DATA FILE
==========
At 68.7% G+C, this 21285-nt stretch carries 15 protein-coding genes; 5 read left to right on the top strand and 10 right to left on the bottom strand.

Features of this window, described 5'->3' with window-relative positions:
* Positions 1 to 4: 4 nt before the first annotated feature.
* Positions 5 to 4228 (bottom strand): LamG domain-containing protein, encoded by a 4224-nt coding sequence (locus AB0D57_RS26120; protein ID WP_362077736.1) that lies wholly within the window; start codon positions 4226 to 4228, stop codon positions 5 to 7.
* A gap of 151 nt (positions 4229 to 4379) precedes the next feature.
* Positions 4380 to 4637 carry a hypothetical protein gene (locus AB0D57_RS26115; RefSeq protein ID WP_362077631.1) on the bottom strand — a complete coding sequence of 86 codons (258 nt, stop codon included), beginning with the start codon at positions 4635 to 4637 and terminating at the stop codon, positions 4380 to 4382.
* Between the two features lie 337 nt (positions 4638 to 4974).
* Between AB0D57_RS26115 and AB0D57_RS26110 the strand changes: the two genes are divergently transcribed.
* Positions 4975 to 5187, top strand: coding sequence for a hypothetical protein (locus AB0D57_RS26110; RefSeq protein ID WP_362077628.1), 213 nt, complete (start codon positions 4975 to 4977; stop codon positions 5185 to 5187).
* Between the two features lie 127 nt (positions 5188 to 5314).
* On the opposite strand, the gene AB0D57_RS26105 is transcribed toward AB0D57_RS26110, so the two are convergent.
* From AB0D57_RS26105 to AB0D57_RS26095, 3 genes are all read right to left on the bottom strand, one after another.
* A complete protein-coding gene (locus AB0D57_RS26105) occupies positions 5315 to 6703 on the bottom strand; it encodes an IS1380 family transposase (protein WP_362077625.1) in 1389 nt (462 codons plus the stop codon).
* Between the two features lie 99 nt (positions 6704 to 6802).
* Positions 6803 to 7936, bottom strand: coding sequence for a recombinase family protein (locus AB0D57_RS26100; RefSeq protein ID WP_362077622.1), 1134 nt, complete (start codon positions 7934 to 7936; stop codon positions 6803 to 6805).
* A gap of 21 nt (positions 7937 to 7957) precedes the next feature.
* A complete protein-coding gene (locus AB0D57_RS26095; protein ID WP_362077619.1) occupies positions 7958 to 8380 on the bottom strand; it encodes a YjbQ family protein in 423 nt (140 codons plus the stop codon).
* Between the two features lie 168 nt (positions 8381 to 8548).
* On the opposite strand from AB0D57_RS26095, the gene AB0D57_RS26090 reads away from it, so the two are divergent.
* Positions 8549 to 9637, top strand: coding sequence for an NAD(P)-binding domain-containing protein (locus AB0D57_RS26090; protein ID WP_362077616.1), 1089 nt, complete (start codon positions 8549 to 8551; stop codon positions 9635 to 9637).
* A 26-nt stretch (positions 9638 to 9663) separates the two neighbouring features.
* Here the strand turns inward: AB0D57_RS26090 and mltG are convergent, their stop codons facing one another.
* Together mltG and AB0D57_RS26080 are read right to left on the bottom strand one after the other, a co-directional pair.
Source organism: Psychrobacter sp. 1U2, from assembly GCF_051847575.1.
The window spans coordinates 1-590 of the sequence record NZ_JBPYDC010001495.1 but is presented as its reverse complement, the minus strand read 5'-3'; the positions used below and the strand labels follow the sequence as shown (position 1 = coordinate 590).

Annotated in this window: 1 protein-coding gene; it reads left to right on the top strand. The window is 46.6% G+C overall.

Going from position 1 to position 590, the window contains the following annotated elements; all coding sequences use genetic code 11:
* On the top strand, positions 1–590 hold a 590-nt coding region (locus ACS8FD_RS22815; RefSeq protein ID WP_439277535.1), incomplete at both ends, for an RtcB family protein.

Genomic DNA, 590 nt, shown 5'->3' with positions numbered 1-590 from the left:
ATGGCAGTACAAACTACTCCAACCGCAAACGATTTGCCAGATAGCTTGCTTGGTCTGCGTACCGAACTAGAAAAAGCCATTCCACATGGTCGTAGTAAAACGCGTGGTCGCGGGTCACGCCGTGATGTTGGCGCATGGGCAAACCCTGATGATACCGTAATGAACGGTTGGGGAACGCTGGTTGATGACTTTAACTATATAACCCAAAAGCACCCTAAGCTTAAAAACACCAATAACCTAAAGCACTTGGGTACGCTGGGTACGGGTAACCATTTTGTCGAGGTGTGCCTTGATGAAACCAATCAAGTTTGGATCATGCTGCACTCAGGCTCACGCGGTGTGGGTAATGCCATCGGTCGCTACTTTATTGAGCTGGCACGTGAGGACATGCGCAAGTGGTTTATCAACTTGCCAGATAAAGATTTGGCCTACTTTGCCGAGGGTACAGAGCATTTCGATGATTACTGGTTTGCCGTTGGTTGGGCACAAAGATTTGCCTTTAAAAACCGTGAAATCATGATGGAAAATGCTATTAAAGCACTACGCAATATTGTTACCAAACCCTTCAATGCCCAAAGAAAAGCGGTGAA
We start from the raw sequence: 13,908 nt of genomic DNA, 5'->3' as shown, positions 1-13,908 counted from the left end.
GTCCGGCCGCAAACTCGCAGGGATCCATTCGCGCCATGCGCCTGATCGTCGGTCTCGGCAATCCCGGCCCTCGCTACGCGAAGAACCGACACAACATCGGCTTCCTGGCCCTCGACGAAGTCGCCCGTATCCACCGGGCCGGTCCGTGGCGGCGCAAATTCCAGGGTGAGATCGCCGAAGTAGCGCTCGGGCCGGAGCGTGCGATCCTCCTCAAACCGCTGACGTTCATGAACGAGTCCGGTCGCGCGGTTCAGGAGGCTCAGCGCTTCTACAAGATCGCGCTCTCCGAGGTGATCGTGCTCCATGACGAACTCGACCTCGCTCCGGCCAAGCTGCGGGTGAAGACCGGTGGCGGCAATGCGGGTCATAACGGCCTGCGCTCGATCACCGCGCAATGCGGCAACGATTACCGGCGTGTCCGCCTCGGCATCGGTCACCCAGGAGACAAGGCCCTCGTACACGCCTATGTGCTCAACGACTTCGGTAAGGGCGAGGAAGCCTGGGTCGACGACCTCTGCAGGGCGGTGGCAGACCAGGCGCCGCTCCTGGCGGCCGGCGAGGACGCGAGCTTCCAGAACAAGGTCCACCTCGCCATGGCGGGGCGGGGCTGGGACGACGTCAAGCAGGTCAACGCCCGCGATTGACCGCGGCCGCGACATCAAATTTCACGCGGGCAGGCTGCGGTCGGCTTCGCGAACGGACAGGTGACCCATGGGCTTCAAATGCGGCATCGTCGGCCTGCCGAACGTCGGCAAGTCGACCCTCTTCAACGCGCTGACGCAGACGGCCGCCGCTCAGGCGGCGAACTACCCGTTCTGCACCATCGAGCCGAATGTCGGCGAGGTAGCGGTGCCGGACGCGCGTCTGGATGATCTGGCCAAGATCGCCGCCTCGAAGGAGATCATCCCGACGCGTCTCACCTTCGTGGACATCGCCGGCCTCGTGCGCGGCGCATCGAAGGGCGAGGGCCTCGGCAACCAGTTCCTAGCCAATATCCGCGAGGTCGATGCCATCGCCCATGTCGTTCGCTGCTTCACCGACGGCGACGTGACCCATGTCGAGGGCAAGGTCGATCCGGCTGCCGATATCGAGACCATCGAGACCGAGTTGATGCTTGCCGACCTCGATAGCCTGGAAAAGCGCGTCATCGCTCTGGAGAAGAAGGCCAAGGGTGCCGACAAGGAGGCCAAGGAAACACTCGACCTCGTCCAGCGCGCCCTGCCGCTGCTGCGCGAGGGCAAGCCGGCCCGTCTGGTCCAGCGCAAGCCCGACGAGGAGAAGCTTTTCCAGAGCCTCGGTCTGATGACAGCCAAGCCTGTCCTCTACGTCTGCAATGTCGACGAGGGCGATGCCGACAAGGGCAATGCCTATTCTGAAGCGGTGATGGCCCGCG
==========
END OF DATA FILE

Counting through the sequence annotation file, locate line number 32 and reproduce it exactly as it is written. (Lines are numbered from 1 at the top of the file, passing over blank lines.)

GTCCGGCCGCAAACTCGCAGGGATCCATTCGCGCCATGCGCCTGATCGTCGGTCTCGGCAATCCCGGCCCTCGCTACGCGAAGAACCGACACAACATCGGCTTCCTGGCCCTCGACGAAGTCGCCCGTATCCACCGGGCCGGTCCGTGGCGGCGCAAATTCCAGGGTGAGATCGCCGAAGTAGCGCTCGGGCCGGAGCGTGCGATCCTCCTCAAACCGCTGACGTTCATGAACGAGTCCGGTCGCGCGGTTCAGGAGGCTCAGCGCTTCTACAAGATCGCGCTCTCCGAGGTGATCGTGCTCCATGACGAACTCGACCTCGCTCCGGCCAAGCTGCGGGTGAAGACCGGTGGCGGCAATGCGGGTCATAACGGCCTGCGCTCGATCACCGCGCAATGCGGCAACGATTACCGGCGTGTCCGCCTCGGCATCGGTCACCCAGGAGACAAGGCCCTCGTACACGCCTATGTGCTCAACGACTTCGGTAAGGGCGAGGAAGCCTGGGTCGACGACCTCTGCAGGGCGGTGGCAGACCAGGCGCCGCTCCTGGCGGCCGGCGAGGACGCGAGCTTCCAGAACAAGGTCCACCTCGCCATGGCGGGGCGGGGCTGGGACGACGTCAAGCAGGTCAACGCCCGCGATTGACCGCGGCCGCGACATCAAATTTCACGCGGGCAGGCTGCGGTCGGCTTCGCGAACGGACAGGTGACCCATGGGCTTCAAATGCGGCATCGTCGGCCTGCCGAACGTCGGCAAGTCGACCCTCTTCAACGCGCTGACGCAGACGGCCGCCGCTCAGGCGGCGAACTACCCGTTCTGCACCATCGAGCCGAATGTCGGCGAGGTAGCGGTGCCGGACGCGCGTCTGGATGATCTGGCCAAGATCGCCGCCTCGAAGGAGATCATCCCGACGCGTCTCACCTTCGTGGACATCGCCGGCCTCGTGCGCGGCGCATCGAAGGGCGAGGGCCTCGGCAACCAGTTCCTAGCCAATATCCGCGAGGTCGATGCCATCGCCCATGTCGTTCGCTGCTTCACCGACGGCGACGTGACCCATGTCGAGGGCAAGGTCGATCCGGCTGCCGATATCGAGACCATCGAGACCGAGTTGATGCTTGCCGACCTCGATAGCCTGGAAAAGCGCGTCATCGCTCTGGAGAAGAAGGCCAAGGGTGCCGACAAGGAGGCCAAGGAAACACTCGACCTCGTCCAGCGCGCCCTGCCGCTGCTGCGCGAGGGCAAGCCGGCCCGTCTGGTCCAGCGCAAGCCCGACGAGGAGAAGCTTTTCCAGAGCCTCGGTCTGATGACAGCCAAGCCTGTCCTCTACGTCTGCAATGTCGACGAGGGCGATGCCGACAAGGGCAATGCCTATTCTGAAGCGGTGATGGCCCGCG